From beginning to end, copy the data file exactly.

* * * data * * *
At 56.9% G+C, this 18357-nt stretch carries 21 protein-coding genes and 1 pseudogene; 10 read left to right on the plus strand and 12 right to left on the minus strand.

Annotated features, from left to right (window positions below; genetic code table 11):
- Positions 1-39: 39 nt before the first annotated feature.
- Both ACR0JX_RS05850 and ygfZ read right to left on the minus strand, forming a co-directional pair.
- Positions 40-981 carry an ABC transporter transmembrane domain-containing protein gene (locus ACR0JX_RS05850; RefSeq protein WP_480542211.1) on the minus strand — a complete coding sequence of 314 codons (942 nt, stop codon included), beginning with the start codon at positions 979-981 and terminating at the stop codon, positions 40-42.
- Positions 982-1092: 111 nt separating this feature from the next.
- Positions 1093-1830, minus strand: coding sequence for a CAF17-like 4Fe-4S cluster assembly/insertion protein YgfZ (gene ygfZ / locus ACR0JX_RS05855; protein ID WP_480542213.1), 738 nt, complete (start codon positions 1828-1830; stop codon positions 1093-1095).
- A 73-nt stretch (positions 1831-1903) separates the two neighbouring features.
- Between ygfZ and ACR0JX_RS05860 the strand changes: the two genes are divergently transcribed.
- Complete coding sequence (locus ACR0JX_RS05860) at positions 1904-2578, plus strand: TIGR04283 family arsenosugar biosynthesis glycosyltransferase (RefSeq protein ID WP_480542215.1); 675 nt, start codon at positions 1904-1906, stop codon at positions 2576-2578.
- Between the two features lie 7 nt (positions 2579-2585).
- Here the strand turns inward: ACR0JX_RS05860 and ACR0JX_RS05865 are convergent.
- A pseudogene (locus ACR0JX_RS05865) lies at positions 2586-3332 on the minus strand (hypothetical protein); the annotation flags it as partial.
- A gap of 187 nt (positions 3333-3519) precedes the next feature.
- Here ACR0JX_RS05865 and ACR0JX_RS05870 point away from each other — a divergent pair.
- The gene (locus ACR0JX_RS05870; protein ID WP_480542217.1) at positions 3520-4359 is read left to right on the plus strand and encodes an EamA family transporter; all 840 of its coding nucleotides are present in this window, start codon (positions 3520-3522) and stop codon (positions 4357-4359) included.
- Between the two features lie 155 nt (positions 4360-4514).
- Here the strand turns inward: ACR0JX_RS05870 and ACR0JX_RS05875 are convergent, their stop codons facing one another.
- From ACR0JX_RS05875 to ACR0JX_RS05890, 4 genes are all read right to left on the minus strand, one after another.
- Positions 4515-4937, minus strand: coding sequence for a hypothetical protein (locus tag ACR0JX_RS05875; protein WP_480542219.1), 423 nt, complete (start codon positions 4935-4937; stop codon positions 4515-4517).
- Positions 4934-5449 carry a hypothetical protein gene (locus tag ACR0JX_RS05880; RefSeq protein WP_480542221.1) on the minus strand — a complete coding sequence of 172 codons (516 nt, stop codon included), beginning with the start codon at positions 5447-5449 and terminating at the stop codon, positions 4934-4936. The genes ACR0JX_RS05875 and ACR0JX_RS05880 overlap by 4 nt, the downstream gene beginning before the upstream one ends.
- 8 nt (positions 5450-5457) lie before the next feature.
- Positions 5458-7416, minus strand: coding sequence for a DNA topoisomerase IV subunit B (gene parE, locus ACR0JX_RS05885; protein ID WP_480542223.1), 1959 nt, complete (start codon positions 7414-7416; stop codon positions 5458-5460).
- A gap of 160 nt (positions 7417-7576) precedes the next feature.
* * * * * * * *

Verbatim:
At 56.9% G+C, this 18357-nt stretch carries 21 protein-coding genes and 1 pseudogene; 10 read left to right on the plus strand and 12 right to left on the minus strand.

Annotated features, from left to right (window positions below; genetic code table 11):
- Positions 1-39: 39 nt before the first annotated feature.
- Both ACR0JX_RS05850 and ygfZ read right to left on the minus strand, forming a co-directional pair.
- Positions 40-981 carry an ABC transporter transmembrane domain-containing protein gene (locus ACR0JX_RS05850; RefSeq protein WP_480542211.1) on the minus strand — a complete coding sequence of 314 codons (942 nt, stop codon included), beginning with the start codon at positions 979-981 and terminating at the stop codon, positions 40-42.
- Positions 982-1092: 111 nt separating this feature from the next.
- Positions 1093-1830, minus strand: coding sequence for a CAF17-like 4Fe-4S cluster assembly/insertion protein YgfZ (gene ygfZ / locus ACR0JX_RS05855; protein ID WP_480542213.1), 738 nt, complete (start codon positions 1828-1830; stop codon positions 1093-1095).
- A 73-nt stretch (positions 1831-1903) separates the two neighbouring features.
- Between ygfZ and ACR0JX_RS05860 the strand changes: the two genes are divergently transcribed.
- Complete coding sequence (locus ACR0JX_RS05860) at positions 1904-2578, plus strand: TIGR04283 family arsenosugar biosynthesis glycosyltransferase (RefSeq protein ID WP_480542215.1); 675 nt, start codon at positions 1904-1906, stop codon at positions 2576-2578.
- Between the two features lie 7 nt (positions 2579-2585).
- Here the strand turns inward: ACR0JX_RS05860 and ACR0JX_RS05865 are convergent.
- A pseudogene (locus ACR0JX_RS05865) lies at positions 2586-3332 on the minus strand (hypothetical protein); the annotation flags it as partial.
- A gap of 187 nt (positions 3333-3519) precedes the next feature.
- Here ACR0JX_RS05865 and ACR0JX_RS05870 point away from each other — a divergent pair.
- The gene (locus ACR0JX_RS05870; protein ID WP_480542217.1) at positions 3520-4359 is read left to right on the plus strand and encodes an EamA family transporter; all 840 of its coding nucleotides are present in this window, start codon (positions 3520-3522) and stop codon (positions 4357-4359) included.
- Between the two features lie 155 nt (positions 4360-4514).
- Here the strand turns inward: ACR0JX_RS05870 and ACR0JX_RS05875 are convergent, their stop codons facing one another.
- From ACR0JX_RS05875 to ACR0JX_RS05890, 4 genes are all read right to left on the minus strand, one after another.
- Positions 4515-4937, minus strand: coding sequence for a hypothetical protein (locus tag ACR0JX_RS05875; protein WP_480542219.1), 423 nt, complete (start codon positions 4935-4937; stop codon positions 4515-4517).
- Positions 4934-5449 carry a hypothetical protein gene (locus tag ACR0JX_RS05880; RefSeq protein WP_480542221.1) on the minus strand — a complete coding sequence of 172 codons (516 nt, stop codon included), beginning with the start codon at positions 5447-5449 and terminating at the stop codon, positions 4934-4936. The genes ACR0JX_RS05875 and ACR0JX_RS05880 overlap by 4 nt, the downstream gene beginning before the upstream one ends.
- 8 nt (positions 5450-5457) lie before the next feature.
- Positions 5458-7416, minus strand: coding sequence for a DNA topoisomerase IV subunit B (gene parE, locus ACR0JX_RS05885; protein ID WP_480542223.1), 1959 nt, complete (start codon positions 7414-7416; stop codon positions 5458-5460).
- A gap of 160 nt (positions 7417-7576) precedes the next feature.